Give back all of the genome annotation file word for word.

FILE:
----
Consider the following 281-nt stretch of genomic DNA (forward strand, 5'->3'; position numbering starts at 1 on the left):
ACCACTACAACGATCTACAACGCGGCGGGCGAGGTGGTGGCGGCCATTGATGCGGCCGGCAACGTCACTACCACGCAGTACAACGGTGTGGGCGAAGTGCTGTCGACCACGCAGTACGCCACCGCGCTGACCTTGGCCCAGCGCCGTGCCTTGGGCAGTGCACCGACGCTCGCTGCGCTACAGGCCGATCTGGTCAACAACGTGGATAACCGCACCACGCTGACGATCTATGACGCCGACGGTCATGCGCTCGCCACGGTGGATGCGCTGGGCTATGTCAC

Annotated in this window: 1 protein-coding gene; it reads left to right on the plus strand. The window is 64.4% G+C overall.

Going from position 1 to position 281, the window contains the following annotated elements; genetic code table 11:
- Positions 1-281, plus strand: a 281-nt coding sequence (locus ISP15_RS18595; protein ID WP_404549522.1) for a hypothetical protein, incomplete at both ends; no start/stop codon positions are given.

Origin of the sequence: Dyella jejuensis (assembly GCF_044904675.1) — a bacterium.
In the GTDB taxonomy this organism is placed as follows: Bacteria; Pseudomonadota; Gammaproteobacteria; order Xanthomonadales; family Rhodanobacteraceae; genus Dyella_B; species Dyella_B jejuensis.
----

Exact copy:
Consider the following 281-nt stretch of genomic DNA (forward strand, 5'->3'; position numbering starts at 1 on the left):
ACCACTACAACGATCTACAACGCGGCGGGCGAGGTGGTGGCGGCCATTGATGCGGCCGGCAACGTCACTACCACGCAGTACAACGGTGTGGGCGAAGTGCTGTCGACCACGCAGTACGCCACCGCGCTGACCTTGGCCCAGCGCCGTGCCTTGGGCAGTGCACCGACGCTCGCTGCGCTACAGGCCGATCTGGTCAACAACGTGGATAACCGCACCACGCTGACGATCTATGACGCCGACGGTCATGCGCTCGCCACGGTGGATGCGCTGGGCTATGTCAC

Annotated in this window: 1 protein-coding gene; it reads left to right on the plus strand. The window is 64.4% G+C overall.

Going from position 1 to position 281, the window contains the following annotated elements; genetic code table 11:
- Positions 1-281, plus strand: a 281-nt coding sequence (locus ISP15_RS18595; protein ID WP_404549522.1) for a hypothetical protein, incomplete at both ends; no start/stop codon positions are given.

Origin of the sequence: Dyella jejuensis (assembly GCF_044904675.1) — a bacterium.
In the GTDB taxonomy this organism is placed as follows: Bacteria; Pseudomonadota; Gammaproteobacteria; order Xanthomonadales; family Rhodanobacteraceae; genus Dyella_B; species Dyella_B jejuensis.